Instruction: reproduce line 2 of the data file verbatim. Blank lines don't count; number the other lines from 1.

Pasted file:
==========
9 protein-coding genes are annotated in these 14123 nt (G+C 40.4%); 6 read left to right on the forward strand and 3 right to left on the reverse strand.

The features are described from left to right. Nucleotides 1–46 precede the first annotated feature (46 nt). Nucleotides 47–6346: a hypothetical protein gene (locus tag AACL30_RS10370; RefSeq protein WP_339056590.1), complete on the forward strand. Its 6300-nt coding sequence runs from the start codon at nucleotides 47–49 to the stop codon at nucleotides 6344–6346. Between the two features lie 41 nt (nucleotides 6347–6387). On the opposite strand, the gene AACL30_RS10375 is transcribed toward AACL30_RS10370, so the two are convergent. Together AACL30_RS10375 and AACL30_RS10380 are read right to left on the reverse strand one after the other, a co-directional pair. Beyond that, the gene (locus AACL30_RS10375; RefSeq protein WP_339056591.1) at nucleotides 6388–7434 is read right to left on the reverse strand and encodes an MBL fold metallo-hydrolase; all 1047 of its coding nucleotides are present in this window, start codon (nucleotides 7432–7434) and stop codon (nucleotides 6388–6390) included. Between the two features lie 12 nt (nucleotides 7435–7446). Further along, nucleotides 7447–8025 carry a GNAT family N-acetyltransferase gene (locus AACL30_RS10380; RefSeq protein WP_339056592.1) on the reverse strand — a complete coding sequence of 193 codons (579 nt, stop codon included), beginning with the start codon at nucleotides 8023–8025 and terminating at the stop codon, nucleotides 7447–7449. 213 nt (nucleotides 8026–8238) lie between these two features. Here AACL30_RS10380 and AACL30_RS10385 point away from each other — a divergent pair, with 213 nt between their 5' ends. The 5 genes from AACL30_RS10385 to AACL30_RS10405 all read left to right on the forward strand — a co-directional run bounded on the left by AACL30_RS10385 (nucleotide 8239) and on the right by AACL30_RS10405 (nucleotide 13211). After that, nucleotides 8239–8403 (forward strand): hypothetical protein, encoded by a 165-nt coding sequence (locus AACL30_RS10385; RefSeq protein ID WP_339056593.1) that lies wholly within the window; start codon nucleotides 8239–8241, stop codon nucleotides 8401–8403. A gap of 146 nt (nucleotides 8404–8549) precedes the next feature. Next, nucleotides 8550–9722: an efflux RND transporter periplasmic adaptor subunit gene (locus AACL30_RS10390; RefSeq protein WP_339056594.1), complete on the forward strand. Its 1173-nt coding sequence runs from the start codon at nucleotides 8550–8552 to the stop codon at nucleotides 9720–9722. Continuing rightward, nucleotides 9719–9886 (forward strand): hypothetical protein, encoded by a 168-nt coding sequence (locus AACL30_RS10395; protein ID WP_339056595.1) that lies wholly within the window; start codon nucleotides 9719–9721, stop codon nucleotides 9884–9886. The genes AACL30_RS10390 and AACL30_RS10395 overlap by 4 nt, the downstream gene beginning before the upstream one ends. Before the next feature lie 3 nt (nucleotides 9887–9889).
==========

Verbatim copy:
The features are described from left to right. Nucleotides 1–46 precede the first annotated feature (46 nt). Nucleotides 47–6346: a hypothetical protein gene (locus tag AACL30_RS10370; RefSeq protein WP_339056590.1), complete on the forward strand. Its 6300-nt coding sequence runs from the start codon at nucleotides 47–49 to the stop codon at nucleotides 6344–6346. Between the two features lie 41 nt (nucleotides 6347–6387). On the opposite strand, the gene AACL30_RS10375 is transcribed toward AACL30_RS10370, so the two are convergent. Together AACL30_RS10375 and AACL30_RS10380 are read right to left on the reverse strand one after the other, a co-directional pair. Beyond that, the gene (locus AACL30_RS10375; RefSeq protein WP_339056591.1) at nucleotides 6388–7434 is read right to left on the reverse strand and encodes an MBL fold metallo-hydrolase; all 1047 of its coding nucleotides are present in this window, start codon (nucleotides 7432–7434) and stop codon (nucleotides 6388–6390) included. Between the two features lie 12 nt (nucleotides 7435–7446). Further along, nucleotides 7447–8025 carry a GNAT family N-acetyltransferase gene (locus AACL30_RS10380; RefSeq protein WP_339056592.1) on the reverse strand — a complete coding sequence of 193 codons (579 nt, stop codon included), beginning with the start codon at nucleotides 8023–8025 and terminating at the stop codon, nucleotides 7447–7449. 213 nt (nucleotides 8026–8238) lie between these two features. Here AACL30_RS10380 and AACL30_RS10385 point away from each other — a divergent pair, with 213 nt between their 5' ends. The 5 genes from AACL30_RS10385 to AACL30_RS10405 all read left to right on the forward strand — a co-directional run bounded on the left by AACL30_RS10385 (nucleotide 8239) and on the right by AACL30_RS10405 (nucleotide 13211). After that, nucleotides 8239–8403 (forward strand): hypothetical protein, encoded by a 165-nt coding sequence (locus AACL30_RS10385; RefSeq protein ID WP_339056593.1) that lies wholly within the window; start codon nucleotides 8239–8241, stop codon nucleotides 8401–8403. A gap of 146 nt (nucleotides 8404–8549) precedes the next feature. Next, nucleotides 8550–9722: an efflux RND transporter periplasmic adaptor subunit gene (locus AACL30_RS10390; RefSeq protein WP_339056594.1), complete on the forward strand. Its 1173-nt coding sequence runs from the start codon at nucleotides 8550–8552 to the stop codon at nucleotides 9720–9722. Continuing rightward, nucleotides 9719–9886 (forward strand): hypothetical protein, encoded by a 168-nt coding sequence (locus AACL30_RS10395; protein ID WP_339056595.1) that lies wholly within the window; start codon nucleotides 9719–9721, stop codon nucleotides 9884–9886. The genes AACL30_RS10390 and AACL30_RS10395 overlap by 4 nt, the downstream gene beginning before the upstream one ends. Before the next feature lie 3 nt (nucleotides 9887–9889).